Then came the economic crises of the 1970s. Mr. Froidevaux did not see it coming. The company ceased operations in 1975 as a result of nasty maneuvers of people next to him and to opportunistic competitors. What a pity ! Further information can be found in the last paragraphs on the other article on Mr. Froidevaux. The link is at the bottom of this one.
Even though Mr.Froidevaux is no longer of this world, I am moved to know who he was. He is the kind of example to follow !
The surviving catalog of its long history has no date, we must be at the end of the 1950s. Here are a few pages.
Watch hands have turned many times since the beginning of this article. Jack and I agreed to met so that he ould retrieve the catalog of his father’s business. It is a moving moment for me, it is a piece of Neuchâtel history to which I am now a part. It fills me with joy. I really admire Mr. René Froidevaux. I have just learned that when he decided, in 1942, to buy the factory from his original owner – the company run buy a couple at the end of the line had then six employees and produced small series – the town hall appreciating an entrepreneur who had the courage to start when there was war and the national economy had some difficulties told him that he could benefit from a tax package to let him grow his business. Obviously they didn’t know Mr. Froidevaux, as if he had a character, let’s say, rather difficult, he had undeniable human qualities and principles ; he did not want to owe anything to anybody and paid his taxes 100 % ! In 30 years he grew from 6 to 150 employees and developed a thousand points of sale in Italy, a country, as mentioned earlier in this article, was developing very well after the War. Magnificent !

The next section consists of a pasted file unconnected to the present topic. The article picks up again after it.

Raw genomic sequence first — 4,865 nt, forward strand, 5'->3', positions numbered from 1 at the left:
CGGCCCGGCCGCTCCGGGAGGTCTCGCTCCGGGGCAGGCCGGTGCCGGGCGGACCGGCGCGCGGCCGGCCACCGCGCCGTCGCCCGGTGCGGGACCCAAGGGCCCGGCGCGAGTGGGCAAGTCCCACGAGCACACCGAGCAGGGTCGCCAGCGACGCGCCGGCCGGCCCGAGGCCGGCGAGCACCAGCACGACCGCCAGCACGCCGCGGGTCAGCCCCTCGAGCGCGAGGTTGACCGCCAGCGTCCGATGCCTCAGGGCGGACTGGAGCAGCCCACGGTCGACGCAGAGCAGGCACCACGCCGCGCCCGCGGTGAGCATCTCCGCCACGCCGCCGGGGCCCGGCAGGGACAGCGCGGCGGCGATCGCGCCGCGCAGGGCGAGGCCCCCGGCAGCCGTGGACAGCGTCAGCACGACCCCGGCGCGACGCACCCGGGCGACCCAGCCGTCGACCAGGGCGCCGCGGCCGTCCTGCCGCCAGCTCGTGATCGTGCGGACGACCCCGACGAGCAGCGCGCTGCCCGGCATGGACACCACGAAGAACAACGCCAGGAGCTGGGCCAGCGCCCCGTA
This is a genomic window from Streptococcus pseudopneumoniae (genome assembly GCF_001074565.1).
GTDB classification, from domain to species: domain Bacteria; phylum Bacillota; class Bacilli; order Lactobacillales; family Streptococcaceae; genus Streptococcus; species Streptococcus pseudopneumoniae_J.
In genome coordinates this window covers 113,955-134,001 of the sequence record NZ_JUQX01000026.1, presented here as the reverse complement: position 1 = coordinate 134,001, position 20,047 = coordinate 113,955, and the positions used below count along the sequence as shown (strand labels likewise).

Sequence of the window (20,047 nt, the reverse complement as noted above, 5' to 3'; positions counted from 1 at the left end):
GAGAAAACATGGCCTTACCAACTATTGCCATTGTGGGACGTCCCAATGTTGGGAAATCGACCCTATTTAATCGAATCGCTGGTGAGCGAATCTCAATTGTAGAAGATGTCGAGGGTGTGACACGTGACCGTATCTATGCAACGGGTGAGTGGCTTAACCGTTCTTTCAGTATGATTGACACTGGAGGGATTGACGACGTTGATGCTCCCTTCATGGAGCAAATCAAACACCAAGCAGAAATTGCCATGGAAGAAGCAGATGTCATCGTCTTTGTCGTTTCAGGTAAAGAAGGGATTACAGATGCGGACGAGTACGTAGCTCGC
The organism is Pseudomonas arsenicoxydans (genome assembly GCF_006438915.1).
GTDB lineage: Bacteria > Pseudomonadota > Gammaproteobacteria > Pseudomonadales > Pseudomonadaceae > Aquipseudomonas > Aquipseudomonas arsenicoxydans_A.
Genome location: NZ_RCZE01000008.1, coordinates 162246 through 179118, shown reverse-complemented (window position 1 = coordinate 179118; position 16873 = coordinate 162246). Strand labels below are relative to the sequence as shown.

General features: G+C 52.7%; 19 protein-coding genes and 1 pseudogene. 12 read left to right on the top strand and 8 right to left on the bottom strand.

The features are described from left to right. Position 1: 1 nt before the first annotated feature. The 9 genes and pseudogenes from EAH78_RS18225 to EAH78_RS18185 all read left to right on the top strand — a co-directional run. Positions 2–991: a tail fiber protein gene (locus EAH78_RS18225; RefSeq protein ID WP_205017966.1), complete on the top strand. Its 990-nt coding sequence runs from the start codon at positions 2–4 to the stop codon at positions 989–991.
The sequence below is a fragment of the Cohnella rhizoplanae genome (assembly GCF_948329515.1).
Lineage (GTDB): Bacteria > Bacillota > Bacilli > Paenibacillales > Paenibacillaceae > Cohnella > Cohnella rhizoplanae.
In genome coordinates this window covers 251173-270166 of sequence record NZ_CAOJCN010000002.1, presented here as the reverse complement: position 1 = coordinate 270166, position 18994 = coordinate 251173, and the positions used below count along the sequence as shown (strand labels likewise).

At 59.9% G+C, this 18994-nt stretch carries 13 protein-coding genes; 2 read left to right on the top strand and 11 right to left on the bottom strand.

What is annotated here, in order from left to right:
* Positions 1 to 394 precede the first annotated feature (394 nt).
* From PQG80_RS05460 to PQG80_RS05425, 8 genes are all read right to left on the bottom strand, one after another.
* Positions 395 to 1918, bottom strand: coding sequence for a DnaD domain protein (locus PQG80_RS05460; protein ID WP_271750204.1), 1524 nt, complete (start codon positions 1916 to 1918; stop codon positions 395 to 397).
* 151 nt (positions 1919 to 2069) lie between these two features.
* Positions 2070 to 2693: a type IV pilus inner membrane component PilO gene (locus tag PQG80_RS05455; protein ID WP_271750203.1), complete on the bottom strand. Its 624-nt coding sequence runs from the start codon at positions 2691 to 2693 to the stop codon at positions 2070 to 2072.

The article may be getting rather long, but I can’t resist the temptation to add drawings made by André.
Links to :
- Documents horlogers d’André Oppel au « Musée d’horlogerie du Locle – Château des Monts »;
- René Froidevaux, l’homme et le patron de la fabrique d’horlogerie ;
- Une montre parmi les affaires d’André ;
- Rencontres particulières.12 : Abraham-Louis Breguet ;
- Histoires d’entreprises.